2028 Olympics could fuel a transit boom in L.A.

A new $1.4 billion electric people mover above the streets of Inglewood would carry spectators past the Forum to the opening ceremony of the 2028 Summer Olympics at SoFi Stadium. Miles of new bike lanes, more bus lanes and new bike communities would emerge across the region.

If planners and political leaders pull it off, spectators at the 2028 Olympics would experience a very different Los Angeles than what traffic-weary commuters know today, one that would endure well beyond the Games.

The organizers want the more than one million spectators who will come to the region for the 17-day Olympics to ditch their cars and use public transport, walk or bike to get to the venues. That’s a tall order for a sprawling city famed for its freeways, smog, and traffic jams. And it will likely require billions of dollars to fill gaps in the public transit system.

Los Angeles County’s Metropolitan Transportation Authority is already in a construction blitz with a subway extension to the Westside, a light rail line in south Los Angeles, and an underground link connecting several rail lines below downtown. But if Olympic transit planners are to meet their goals, more projects are likely to be needed to see a significant move away from the car.

“Can we achieve the vision? We believe we can,” said Ernesto Chaves, who has led the Metropolitan Transportation Authority’s efforts in formulating plans for the Olympics.

The Olympic organizers are still in the process of drawing up a transport plan. However, with federal and state agencies spending record amounts on projects stemming from President Biden’s $1 trillion infrastructure bill, local planners have a number of proposals for the Olympics.

A Metro task force has identified more than 200 projects that could help support the Games: a people mover in Inglewood, an extension of the C line (formerly the green line) from Redondo Beach Station to Torrance, a rail line through the east of the San Fernando Valley, a cybersecurity update for the Metro system, new protected bike lanes across the region, and more bike-sharing programs.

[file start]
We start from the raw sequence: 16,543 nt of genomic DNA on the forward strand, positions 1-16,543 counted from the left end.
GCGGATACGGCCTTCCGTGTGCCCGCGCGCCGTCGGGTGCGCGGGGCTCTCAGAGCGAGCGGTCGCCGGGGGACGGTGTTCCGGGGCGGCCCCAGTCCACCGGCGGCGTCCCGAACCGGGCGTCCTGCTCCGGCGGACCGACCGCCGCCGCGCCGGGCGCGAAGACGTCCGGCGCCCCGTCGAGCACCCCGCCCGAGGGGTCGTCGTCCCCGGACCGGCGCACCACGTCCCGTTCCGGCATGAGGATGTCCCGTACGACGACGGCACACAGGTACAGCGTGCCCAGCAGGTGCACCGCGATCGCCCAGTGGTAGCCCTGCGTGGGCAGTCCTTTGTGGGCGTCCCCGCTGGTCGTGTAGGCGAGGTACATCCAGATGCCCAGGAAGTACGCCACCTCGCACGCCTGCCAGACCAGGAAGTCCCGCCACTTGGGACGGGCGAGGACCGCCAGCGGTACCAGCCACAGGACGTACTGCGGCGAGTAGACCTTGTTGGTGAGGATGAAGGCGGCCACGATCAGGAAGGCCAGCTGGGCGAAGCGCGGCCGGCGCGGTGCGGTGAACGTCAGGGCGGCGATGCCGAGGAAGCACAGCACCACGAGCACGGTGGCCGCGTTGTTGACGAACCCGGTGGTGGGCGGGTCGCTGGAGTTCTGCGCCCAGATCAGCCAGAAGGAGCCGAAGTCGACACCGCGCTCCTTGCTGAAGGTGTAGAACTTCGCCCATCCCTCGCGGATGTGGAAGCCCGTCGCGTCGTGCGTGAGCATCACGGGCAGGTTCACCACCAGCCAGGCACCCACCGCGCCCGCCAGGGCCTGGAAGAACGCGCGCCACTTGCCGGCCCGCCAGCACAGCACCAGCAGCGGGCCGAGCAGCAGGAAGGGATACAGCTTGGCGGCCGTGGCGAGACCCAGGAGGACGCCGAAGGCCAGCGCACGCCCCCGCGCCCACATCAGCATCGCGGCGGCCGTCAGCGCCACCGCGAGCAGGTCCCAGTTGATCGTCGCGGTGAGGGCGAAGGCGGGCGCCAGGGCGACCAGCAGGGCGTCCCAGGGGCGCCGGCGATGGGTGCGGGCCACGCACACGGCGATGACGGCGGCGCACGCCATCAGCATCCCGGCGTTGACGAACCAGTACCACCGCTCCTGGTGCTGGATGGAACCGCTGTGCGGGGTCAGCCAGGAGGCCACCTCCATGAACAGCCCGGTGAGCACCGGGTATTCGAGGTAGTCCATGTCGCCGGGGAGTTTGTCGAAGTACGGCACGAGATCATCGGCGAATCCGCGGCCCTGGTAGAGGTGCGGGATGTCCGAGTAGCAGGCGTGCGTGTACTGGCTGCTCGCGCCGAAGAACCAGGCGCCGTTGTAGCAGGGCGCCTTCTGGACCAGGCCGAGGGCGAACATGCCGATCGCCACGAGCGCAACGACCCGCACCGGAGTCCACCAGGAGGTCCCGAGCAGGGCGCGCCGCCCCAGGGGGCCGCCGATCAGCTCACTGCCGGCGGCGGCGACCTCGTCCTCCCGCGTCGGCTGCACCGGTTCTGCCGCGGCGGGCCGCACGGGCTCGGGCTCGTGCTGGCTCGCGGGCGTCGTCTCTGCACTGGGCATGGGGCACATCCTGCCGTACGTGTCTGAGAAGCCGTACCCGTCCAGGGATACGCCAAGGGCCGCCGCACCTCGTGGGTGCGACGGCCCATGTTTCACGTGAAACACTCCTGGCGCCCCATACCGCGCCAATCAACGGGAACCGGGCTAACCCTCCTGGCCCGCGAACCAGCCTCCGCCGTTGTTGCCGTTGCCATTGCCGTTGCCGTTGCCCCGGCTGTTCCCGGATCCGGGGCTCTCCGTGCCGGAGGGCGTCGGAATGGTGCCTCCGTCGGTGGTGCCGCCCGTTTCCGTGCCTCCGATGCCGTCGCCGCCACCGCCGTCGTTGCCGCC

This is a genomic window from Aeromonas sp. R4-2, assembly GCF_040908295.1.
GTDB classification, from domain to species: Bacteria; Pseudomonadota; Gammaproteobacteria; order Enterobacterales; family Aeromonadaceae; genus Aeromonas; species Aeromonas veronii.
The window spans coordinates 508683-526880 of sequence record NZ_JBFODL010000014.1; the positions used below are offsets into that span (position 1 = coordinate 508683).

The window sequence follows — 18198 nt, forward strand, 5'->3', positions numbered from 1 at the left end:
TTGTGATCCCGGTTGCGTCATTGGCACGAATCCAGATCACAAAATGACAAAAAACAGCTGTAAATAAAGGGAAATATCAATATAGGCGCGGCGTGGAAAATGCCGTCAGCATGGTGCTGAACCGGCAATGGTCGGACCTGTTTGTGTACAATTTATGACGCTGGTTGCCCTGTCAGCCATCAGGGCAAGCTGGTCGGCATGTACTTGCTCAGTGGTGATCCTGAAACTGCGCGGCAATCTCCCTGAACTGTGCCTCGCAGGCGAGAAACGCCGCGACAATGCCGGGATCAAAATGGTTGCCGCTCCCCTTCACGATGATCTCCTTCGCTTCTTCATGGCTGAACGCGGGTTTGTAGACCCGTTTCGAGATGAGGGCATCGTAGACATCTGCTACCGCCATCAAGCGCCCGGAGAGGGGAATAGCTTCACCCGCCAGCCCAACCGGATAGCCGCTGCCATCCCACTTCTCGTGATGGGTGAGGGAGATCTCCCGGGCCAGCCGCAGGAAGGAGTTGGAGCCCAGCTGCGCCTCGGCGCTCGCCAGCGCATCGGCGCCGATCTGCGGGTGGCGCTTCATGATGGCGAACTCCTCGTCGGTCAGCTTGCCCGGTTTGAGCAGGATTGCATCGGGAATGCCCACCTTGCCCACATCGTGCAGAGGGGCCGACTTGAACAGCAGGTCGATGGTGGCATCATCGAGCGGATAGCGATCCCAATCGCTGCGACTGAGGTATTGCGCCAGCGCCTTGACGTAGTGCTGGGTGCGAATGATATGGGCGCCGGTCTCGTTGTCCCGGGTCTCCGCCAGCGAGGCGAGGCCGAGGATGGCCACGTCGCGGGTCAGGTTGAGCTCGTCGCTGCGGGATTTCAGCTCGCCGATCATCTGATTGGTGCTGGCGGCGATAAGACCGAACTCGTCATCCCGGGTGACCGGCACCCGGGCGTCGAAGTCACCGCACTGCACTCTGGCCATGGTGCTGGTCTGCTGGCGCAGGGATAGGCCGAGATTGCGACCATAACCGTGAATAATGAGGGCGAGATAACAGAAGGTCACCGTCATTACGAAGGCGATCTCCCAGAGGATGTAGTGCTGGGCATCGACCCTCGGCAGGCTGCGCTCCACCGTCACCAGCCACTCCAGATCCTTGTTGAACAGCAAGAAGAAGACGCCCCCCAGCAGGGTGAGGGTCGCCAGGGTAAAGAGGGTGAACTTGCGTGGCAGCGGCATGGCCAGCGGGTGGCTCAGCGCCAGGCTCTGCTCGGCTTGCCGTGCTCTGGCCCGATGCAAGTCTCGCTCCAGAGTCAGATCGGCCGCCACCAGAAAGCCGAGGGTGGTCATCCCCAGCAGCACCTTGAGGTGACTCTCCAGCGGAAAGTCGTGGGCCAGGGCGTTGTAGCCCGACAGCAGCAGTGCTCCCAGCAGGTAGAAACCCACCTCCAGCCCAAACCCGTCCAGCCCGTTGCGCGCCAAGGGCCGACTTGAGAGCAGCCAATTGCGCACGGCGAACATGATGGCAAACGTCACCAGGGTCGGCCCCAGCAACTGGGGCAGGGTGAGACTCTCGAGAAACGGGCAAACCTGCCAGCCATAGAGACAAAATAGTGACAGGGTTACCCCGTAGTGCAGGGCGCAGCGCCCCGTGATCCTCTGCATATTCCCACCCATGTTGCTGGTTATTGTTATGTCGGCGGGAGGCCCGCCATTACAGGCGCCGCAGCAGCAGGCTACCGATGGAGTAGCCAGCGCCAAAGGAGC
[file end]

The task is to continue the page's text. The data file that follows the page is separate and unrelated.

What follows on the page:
Many of the projects were already on the books but were not fully funded or years or even decades ago. Other proposals include adding toilets to subway stations, improving bus service and paying people who don’t drive their cars during games.

If anything, the Olympics bring urgency — a 2028 deadline — to nudge lawmakers into expediting an arduous process. “We may take advantage of the Olympics,” said US Senator Alex Padilla (D-Calif.). “But these are all infrastructure investments. The region will benefit from this for many years to come.”

Not all of these projects will make it. LA28, the private committee responsible for running the Games, has predicted it will cost $6.9 billion without infrastructure improvements. And big Olympics-related projects have been controversial, forcing some host cities – including Tokyo in 2021 and Rio de Janeiro in 2016 – to run massive deficits.

The task force — working with LA28, the City of Los Angeles and other transportation agencies — will decide on a list of transit projects by the end of the year that will be used to obtain available federal and state funding.

This week Padilla introduced legislation that would allow the US Department of Transportation to prioritize grant funding for Olympic projects and help with planning, capital and other resources. Rep. Julia Brownley (D-Westlake Village) introduced similar legislation in the House of Representatives last month.

“The city of Los Angeles, the state of California and the United States will be in the spotlight when the 2028 Olympics take place. So it’s not just a point of national pride, but the whole country has an interest in it,” Padilla said.